Reading: Genesis 1-3
“If God is good, how did the world get to be such a mess?” Have you ever heard that question? It comes in various forms. For instance it might be asked, “If God is good and all-powerful, then how do you explain all the wars in the world?” Or, “...child abuse?” And, frankly, these are good questions. Good questions because the issues raised are real issues. Child abuse is bad. War is not glamorous, no matter what the movies communicate. War wreaks havoc on the lives of millions of people. So these are good questions. Not long ago, I talked with a lady and as she shared pieces of her life's story, I wondered if she might ask the question this way, “If God is good and all-powerful, then why did my brothers rape me repeatedly? Why did they invite their friends over to gang-rape me at the age of 13? Why did my first boy friend rape me at 16? And why did the man with whom I was considering marriage commit suicide?” Her life had a war of its own. Undoubtedly this question is running around somewhere in her mind.
It should come as no surprise that the Bible essentially starts by answering this very real question. The Israelites had been slaves in Egypt for a few centuries, and while they themselves had been rescued, it was their own generation whose brothers had been thrown into the river by the order of Pharaoh when they were children. It was they themselves that had experienced the suffering of having to make the same number of bricks, while gathering their own supplies for making them. And, now they are in a wilderness, wondering about food and drink. I have no doubt they had their own form of this question. Something like, “If God is good, and we are the chosen people, then can you explain this?”
The first three chapters of Genesis answer this question. Chapter one tells us what God did: from nothing, He created the world, and out of the darkness and chaos of that world He went to work and made a paradise of paradises. Chapter two gives us a few more details about how he was the master sculptor, who made man and all the animals from mud and simply breathed life into them; how He was the master gardener, planting a garden in Eden and made all kinds of trees grow out of the ground (apparently He loves variety), all of which were good for food and pleasing to the eye. There was one of these, however, about which He said, “you must not eat from it, or you will surely die.” Or, maybe it might be translated, “or dying you will die.”
And then, we have the serpent. We are told, “Now the snake was wiser than any beast of the field which the Lord God had made.” (Gen. 3:1 BBE) There is a note of irony I think in this sentence. Most modern translations use the word crafty, which can be neutral, but is often taken as negative. But the Hebrew word used could also be used positively and is used that way throughout Proverbs for the prudent man. Indeed God had been crafty... in the positive sense of the word in making the world, and planting the garden and sculpting man and all the animals and then animating them with life which came from within Himself. So while “the serpent was wiser than any beast of the field which the Lord God had made,” he was not any where near as crafty or wise as the Lord God who made the fields and the serpent. At the root of our temptations is the lie that something we desire is a greater pursuit than obedience to God's wisdom... the God who made everything that is.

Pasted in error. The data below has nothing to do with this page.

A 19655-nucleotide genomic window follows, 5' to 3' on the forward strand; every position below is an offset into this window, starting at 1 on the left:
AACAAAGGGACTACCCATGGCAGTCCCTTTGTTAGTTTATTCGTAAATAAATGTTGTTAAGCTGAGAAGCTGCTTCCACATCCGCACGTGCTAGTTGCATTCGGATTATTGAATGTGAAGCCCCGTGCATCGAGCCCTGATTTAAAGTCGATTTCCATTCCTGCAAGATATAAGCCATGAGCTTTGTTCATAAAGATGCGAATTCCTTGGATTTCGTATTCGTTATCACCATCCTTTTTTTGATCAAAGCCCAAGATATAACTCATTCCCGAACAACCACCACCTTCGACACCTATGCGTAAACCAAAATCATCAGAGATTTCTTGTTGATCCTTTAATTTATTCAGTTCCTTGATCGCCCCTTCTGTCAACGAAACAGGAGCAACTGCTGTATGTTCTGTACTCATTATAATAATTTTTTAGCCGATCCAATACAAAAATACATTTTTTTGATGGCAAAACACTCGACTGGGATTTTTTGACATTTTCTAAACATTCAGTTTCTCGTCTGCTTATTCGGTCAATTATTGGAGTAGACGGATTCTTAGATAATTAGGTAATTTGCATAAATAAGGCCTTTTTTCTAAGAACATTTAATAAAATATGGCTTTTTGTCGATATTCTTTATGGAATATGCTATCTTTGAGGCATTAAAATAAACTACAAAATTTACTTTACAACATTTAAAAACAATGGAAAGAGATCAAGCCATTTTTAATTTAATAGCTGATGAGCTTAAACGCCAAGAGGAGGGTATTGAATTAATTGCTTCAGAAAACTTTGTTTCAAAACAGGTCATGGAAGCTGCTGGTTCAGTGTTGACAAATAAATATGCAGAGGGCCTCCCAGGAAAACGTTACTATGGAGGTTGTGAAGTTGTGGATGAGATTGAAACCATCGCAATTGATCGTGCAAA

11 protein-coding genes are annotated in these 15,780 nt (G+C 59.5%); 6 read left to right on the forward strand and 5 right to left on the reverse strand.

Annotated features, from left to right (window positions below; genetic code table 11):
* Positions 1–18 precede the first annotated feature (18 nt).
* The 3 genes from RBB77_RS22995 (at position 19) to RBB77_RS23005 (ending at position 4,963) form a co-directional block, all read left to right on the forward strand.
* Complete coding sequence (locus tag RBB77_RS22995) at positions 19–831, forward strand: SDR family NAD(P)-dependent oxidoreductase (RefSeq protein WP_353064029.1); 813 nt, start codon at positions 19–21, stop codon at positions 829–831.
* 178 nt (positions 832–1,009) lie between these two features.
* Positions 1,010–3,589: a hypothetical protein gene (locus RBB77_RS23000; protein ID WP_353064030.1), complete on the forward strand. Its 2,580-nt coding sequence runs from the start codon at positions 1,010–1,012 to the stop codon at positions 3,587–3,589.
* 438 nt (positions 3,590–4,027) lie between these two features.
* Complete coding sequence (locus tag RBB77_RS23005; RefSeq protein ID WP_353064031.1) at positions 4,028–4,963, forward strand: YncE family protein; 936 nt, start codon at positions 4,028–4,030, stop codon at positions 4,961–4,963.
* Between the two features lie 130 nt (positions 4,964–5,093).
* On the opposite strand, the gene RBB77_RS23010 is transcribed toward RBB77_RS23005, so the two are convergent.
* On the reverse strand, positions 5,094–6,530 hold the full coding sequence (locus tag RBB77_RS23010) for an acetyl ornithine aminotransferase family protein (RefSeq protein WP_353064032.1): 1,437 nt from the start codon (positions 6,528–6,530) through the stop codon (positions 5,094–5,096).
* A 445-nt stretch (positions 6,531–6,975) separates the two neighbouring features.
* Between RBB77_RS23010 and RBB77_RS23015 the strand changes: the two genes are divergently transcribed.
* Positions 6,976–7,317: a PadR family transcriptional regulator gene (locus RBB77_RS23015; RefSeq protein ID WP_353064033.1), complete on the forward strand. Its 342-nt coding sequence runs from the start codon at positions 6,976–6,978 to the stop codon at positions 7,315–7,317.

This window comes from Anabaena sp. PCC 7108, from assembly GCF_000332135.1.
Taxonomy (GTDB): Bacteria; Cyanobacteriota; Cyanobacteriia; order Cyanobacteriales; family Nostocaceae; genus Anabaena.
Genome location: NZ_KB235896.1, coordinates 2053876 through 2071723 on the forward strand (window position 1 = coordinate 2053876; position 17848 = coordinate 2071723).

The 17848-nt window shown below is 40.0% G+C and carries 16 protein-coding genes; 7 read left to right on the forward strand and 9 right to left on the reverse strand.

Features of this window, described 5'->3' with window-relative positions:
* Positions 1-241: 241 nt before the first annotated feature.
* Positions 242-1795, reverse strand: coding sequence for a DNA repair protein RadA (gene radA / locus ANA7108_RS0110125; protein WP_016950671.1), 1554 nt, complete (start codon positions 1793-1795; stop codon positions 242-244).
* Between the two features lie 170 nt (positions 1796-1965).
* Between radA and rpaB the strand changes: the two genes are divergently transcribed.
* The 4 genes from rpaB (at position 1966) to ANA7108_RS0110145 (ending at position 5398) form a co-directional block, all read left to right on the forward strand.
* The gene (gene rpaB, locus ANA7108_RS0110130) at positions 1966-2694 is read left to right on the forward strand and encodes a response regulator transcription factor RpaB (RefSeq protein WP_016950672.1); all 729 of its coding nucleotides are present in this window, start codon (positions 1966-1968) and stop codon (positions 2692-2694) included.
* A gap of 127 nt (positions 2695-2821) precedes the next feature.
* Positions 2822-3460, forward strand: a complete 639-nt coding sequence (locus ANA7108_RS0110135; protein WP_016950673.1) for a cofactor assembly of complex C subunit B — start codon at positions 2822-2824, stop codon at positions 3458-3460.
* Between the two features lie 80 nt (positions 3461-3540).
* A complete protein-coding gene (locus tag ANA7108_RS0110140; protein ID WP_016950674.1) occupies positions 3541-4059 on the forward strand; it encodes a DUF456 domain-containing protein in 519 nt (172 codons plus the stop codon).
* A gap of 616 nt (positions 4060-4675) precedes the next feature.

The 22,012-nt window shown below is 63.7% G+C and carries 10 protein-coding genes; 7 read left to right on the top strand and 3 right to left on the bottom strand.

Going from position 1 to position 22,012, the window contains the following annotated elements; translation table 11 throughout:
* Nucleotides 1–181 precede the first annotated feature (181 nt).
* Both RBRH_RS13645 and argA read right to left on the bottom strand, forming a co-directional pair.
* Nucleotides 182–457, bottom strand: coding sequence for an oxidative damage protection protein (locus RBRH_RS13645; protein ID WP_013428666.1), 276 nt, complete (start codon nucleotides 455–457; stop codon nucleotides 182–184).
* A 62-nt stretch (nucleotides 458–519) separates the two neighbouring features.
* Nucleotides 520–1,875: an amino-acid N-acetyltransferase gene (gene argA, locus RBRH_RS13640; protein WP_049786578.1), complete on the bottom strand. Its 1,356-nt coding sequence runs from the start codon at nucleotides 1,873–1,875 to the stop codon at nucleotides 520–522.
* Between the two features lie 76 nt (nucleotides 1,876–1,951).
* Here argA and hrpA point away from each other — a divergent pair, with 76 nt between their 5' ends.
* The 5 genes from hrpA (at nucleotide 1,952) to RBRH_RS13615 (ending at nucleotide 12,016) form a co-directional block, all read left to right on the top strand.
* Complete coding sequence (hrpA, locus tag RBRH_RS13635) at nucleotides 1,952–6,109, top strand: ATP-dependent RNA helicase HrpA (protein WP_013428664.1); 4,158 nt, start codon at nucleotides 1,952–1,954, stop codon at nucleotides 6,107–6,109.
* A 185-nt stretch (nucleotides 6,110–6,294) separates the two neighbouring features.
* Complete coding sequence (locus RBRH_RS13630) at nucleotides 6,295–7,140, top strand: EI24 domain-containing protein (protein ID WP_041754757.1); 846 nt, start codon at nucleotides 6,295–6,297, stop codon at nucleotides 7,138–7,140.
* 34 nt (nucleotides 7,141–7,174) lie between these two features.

Adam and Eve seemed to miss that irony. They believed the serpent's wisdom over God's. And the serpent's wisdom was a lie. They ate, and “their eyes were opened” to good and evil (they saw it in a whole new way). Now they saw themselves as the ones who could decide right and wrong. They took on the study of ethics, trying to determine how to live instead of leaving how to live up to God. But now they were blind... they could no longer walk with God. They could no longer see God. In fact the Gospel is the story of God giving sight back to blinded man.
“If God is good, how did the world get to be such a mess?” The answer, as simple as it may seem, is also clear: In Adam, mankind rejected God and His wisdom and decided we knew what was best. And God's Wisdom is still proving true: in dying we die. We disconnected ourselves by rejecting God from the source of life. And in doing so, death is our lot. We stand condemned.
One might say, “No problem, let's just reconnect, right?” It's not so simple. Having rejected God (sin), we cannot just reconnect, for God is pure and Holy. Secondly, given all the right information and truth, just like Adam, we all continually choose to stay disconnected. So God had to not only provide a way for sinners to reconnect, but He would have to also change our hearts in order for us to come to Him by faith. And these, in a sense, are what the rest of the Bible is about and it leads to Christ Jesus.
For the believer, having been reconnected by God's grace, our devotions are a time of of walking with God and fellowship with Him. They are a means of staying connected to the source of life, from which all our living proceeds.
Love the Gospel, Live the Gospel, Advance the Gospel,